Random utility and limited consideration
Maria Jose Boccardi,
Nail Kashaev and
Quantitative Economics, 2023, vol. 14, issue 1, 71-116
The random utility model (RUM, McFadden and Richter (1990)) has been the standard tool to describe the behavior of a population of decision makers. RUM assumes that decision makers behave as if they maximize a rational preference over a choice set. This assumption may fail when consideration of all alternatives is costly. We provide a theoretical and statistical framework that unifies well‐known models of random (limited) consideration and generalizes them to allow for preference heterogeneity. We apply this methodology in a novel stochastic choice data set that we collected in a large‐scale online experiment. Our data set is unique since it exhibits both choice set and (attention) frame variation. We run a statistical survival race between competing models of random consideration and RUM. We find that RUM cannot explain the population behavior. In contrast, we cannot reject the hypothesis that decision makers behave according to the logit attention model (Brady and Rehbeck (2016)).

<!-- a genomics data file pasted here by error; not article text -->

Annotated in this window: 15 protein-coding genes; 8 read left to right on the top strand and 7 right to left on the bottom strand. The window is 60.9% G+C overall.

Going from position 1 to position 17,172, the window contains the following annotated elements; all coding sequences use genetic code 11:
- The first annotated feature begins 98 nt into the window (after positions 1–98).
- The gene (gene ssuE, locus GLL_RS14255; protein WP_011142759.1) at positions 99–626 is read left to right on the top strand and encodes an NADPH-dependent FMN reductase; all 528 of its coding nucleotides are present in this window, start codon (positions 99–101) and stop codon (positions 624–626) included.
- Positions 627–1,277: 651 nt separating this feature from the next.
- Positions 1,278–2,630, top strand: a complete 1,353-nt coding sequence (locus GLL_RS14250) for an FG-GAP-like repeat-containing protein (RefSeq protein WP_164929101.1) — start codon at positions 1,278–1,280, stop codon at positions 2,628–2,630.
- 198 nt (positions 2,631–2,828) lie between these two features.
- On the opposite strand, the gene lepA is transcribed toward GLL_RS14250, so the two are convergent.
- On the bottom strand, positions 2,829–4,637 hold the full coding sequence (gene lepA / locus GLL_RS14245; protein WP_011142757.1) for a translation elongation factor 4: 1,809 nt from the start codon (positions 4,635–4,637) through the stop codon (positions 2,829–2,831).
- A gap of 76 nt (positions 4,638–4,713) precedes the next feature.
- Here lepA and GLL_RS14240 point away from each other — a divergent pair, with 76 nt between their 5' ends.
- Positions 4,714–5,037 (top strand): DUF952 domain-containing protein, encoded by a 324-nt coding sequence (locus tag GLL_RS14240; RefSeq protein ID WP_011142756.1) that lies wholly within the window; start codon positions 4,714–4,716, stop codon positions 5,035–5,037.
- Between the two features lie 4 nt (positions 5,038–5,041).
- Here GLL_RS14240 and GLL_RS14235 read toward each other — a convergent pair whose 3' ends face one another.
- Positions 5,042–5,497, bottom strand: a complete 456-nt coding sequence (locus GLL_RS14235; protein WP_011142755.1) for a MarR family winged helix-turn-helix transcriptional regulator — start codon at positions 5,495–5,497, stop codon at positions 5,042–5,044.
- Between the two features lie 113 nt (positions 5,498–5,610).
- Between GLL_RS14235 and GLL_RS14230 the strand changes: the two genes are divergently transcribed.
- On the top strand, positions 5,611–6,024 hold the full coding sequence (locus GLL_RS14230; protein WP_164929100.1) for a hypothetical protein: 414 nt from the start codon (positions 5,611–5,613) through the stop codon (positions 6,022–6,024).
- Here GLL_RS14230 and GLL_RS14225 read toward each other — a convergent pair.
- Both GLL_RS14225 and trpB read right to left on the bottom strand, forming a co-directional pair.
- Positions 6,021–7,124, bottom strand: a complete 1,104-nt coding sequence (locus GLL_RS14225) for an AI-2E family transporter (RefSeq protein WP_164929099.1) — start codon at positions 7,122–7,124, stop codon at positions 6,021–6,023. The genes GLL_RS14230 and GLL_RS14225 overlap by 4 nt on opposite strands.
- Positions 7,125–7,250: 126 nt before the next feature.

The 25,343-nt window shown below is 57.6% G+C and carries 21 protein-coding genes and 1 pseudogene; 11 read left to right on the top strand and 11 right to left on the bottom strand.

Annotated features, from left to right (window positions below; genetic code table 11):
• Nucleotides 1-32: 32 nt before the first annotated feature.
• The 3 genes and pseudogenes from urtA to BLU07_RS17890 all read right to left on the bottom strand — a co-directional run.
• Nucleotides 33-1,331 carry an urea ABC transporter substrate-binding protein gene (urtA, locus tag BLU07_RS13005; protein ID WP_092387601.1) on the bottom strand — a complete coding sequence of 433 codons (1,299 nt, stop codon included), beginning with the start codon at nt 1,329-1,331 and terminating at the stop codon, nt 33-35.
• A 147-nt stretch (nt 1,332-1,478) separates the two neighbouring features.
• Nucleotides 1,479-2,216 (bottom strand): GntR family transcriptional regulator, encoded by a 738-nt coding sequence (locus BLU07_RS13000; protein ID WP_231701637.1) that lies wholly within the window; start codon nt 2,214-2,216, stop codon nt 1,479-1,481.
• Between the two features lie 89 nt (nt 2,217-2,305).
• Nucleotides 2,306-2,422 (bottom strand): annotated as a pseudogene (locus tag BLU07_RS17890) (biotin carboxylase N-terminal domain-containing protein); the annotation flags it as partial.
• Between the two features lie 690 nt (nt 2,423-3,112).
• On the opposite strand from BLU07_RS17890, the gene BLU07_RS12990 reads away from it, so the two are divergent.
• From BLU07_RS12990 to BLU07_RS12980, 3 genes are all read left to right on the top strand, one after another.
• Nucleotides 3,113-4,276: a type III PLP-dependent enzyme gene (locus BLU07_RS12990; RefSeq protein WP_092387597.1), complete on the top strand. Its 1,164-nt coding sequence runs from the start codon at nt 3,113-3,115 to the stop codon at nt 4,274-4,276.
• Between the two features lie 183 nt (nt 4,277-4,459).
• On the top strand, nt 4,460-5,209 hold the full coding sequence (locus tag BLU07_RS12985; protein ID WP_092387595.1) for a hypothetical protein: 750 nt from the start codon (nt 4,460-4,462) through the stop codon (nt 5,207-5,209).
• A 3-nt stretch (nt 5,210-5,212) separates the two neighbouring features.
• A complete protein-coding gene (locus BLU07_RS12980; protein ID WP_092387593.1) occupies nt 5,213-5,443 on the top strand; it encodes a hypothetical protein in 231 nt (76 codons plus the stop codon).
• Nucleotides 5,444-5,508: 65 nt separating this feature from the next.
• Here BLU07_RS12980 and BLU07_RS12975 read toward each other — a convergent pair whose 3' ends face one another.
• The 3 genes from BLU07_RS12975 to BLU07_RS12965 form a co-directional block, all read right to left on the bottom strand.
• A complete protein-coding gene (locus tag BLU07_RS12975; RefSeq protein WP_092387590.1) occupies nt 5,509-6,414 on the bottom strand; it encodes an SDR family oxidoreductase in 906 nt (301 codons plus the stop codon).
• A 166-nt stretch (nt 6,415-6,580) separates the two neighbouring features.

References: View references in EconPapers View complete reference list from CitEc
Citations: Track citations by RSS feed
Downloads: (external link)
Working Paper: Random Utility and Limited Consideration (2022)
This item may be available elsewhere in EconPapers: Search for items with the same title.
Export reference: BibTeX
RIS (EndNote, ProCite, RefMan)
Persistent link: https://EconPapers.repec.org/RePEc:wly:quante:v:14:y:2023:i:1:p:71-116
Ordering information: This journal article can be ordered from
Access Statistics for this article
More articles in Quantitative Economics from Econometric Society Contact information at EDIRC.
Bibliographic data for series maintained by Wiley Content Delivery ().